‘Imagine,’ write Tim and Emma Flannery, ‘an enormous predatory shark weighing 60,000 kilograms – twice as much as a humpback whale.’ This is the megalodon, the Big Meg, the largest predator ever to exist – a species that probably survived for more than 20 million years. Little wonder that the Flannerys teamed up to explore their fascination with it. You too will be humbled by the immense geological time scales in which sharks have prospered.
Big Meg is written in what comes across as Tim Flannery’s voice and is peppered with a number of personal anecdotes, including one about his home being destroyed by fire. That led him and his children to stay with friends who permitted his then six-year-old daughter Emma to watch a movie together with their older children. That movie turned out to be the Spielberg classic, Jaws and it left Emma terrified of sharks.
Perhaps that experience was a factor in the creation of this book – though humans have always been exhilarated by monsters, and sharks rate high on the monster list, as the enduring popularity of Jaws and the Sharknado films and spin-offs, attest.
But what appears to be one of the main triggers for the fascination with the megalodon is its teeth. The book boasts some photographs of these to supplement its many descriptions of them. The beauty and size of these teeth seem to have enthralled people throughout the ages and there are still many scavengers and collectors of them. It is from these dentures that much of the history of the megalodon is deduced. Indeed, these big teeth resulted in its name: megalodon means “big tooth”.
There is a brief excursion into ‘cryptozoology, the study of animals that are imagined to exist but whose existence is yet to be proven. Some previously cryptic animals have indeed turned out to be alive in the modern day, including the mythical kraken (the colossal squid) and the majestic gorilla. But others, such as the yeti and the Loch Ness monster, remain in the fantastical sphere’. There’s even a foray into how megalodon teeth were used as tools by the Gunditjmara people of western Victoria.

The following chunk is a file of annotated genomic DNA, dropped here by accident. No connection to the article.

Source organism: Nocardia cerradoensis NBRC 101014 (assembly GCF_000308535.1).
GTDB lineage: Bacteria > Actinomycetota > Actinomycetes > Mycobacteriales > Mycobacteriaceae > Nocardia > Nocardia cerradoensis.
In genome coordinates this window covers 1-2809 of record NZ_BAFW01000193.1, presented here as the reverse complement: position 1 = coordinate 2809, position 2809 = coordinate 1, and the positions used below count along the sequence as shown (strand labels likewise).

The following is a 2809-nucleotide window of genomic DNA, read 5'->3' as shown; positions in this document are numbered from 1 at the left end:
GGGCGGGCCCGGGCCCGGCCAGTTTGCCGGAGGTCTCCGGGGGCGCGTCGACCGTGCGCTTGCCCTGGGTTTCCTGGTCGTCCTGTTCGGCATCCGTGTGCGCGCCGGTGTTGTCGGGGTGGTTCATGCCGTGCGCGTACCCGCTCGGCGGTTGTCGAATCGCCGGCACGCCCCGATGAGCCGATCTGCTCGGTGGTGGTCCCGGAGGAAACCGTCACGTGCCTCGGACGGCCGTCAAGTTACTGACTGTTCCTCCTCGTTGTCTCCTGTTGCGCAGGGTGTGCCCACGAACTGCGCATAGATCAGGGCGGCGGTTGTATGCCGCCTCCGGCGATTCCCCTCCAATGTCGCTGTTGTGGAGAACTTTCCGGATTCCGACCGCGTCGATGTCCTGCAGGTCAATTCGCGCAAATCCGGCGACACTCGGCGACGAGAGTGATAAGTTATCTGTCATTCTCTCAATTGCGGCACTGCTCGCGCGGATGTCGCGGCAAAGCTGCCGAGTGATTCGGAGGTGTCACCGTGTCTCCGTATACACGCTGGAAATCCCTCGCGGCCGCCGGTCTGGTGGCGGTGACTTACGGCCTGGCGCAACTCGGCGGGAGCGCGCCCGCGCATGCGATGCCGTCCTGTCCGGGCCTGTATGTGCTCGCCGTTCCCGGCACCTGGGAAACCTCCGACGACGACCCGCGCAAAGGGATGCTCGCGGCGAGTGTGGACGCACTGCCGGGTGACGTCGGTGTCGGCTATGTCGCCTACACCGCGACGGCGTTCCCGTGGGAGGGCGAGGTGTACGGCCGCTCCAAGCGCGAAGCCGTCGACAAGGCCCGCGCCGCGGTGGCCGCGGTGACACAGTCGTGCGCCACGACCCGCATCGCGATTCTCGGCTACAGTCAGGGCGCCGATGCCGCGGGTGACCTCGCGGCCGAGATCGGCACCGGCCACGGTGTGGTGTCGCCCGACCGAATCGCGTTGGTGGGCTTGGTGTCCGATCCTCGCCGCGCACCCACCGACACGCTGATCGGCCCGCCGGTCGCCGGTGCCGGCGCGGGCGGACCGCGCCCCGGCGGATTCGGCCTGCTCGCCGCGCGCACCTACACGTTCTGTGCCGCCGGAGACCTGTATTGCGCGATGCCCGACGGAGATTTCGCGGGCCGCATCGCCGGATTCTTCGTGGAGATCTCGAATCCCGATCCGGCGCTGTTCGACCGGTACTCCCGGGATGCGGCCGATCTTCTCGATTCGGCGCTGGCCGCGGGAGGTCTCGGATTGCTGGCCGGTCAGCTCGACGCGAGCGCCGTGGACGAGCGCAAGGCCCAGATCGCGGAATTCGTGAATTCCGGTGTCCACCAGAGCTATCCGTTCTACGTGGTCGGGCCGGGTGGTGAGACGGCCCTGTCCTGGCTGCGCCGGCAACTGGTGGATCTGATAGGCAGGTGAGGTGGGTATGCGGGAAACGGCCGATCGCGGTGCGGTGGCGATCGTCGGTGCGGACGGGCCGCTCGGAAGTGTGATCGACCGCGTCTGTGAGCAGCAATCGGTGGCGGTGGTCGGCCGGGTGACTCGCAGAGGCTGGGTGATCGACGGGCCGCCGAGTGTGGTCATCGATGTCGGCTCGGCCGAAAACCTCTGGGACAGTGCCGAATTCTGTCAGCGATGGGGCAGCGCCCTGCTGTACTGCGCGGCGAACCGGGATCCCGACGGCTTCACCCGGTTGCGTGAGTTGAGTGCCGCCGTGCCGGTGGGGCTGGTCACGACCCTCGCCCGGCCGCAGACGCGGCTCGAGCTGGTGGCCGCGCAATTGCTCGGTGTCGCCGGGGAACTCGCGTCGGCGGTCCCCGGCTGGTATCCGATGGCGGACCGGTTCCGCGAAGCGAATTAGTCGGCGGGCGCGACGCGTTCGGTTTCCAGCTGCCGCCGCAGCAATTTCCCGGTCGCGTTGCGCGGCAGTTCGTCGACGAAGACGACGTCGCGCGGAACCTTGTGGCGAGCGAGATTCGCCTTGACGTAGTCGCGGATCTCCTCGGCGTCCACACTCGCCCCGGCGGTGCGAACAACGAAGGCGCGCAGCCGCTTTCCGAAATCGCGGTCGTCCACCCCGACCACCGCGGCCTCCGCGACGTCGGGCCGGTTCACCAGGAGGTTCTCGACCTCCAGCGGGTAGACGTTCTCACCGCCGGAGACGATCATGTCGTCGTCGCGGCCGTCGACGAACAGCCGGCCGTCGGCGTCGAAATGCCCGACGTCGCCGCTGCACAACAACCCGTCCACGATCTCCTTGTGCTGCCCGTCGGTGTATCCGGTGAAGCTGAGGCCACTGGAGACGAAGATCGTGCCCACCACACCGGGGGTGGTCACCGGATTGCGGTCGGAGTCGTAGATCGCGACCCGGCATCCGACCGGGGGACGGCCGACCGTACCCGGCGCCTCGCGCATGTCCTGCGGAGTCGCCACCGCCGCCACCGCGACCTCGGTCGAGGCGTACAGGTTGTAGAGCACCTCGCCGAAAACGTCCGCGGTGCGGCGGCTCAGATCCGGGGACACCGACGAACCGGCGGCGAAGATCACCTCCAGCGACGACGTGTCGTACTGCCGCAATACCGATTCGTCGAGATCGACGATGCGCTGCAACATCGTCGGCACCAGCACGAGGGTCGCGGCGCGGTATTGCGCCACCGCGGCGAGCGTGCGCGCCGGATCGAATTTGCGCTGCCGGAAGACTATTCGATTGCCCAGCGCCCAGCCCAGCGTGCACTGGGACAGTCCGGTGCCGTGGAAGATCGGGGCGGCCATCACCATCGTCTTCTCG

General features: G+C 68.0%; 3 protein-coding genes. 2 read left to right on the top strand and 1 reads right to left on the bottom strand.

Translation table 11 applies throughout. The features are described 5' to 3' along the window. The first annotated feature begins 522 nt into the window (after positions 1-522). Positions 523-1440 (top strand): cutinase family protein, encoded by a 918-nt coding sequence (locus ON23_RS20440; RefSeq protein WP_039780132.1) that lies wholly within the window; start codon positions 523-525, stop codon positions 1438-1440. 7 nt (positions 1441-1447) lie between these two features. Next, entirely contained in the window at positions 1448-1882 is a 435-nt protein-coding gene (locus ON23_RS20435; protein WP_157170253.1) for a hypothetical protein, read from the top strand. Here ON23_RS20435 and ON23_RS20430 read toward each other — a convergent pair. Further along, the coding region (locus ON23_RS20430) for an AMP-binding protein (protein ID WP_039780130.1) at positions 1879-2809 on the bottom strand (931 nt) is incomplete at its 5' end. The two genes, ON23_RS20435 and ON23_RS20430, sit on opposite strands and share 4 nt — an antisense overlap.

There is, as you would expect, commentary on how ‘humans are seen as pitted against nature, rather than being part of it’, an era that the authors hope is ‘swiftly passing’. The chapter ‘Man Eats Shark’ makes the point that sharks cause about 10 human deaths a year, whereas humans kill about 100 million sharks in the same period.
While this is all very interesting, is an entire book on an extinct creature, however large, of genuine interest to the casual reader? I admit I approached it with some misgiving: a short article on the subject might grab my attention, but a whole book would surely not, even one written by a justifiably famous and highly respected person and his well-qualified daughter. But I was wrong to worry and if you decide to read it you will find, as did I, that the book is very rewarding.
On top of everything else it offers, it presents some gripping insights into the brilliant detective work carried out by a whole range of scientific experts. It documents what can be, and what has been, deduced from the fossilised remains of these great sharks. It is exemplary in the way it draws clear lines between speculation, fact and fiction in a way that any lover of good detective stories would appreciate.
Above all, the authors’ passion for their subject matter is contagious. If you have little interest in fossils and sharks when you start this book, you are in danger of becoming an enthusiastic bore on the subject when you have finished it.
Read it at your peril.
Big Meg: The Story of the Largest and Most Mysterious Predator that Ever Lived by Tim Flannery and Emma Flannery
Publisher: Text Publishing
Release Date: 1 August 2023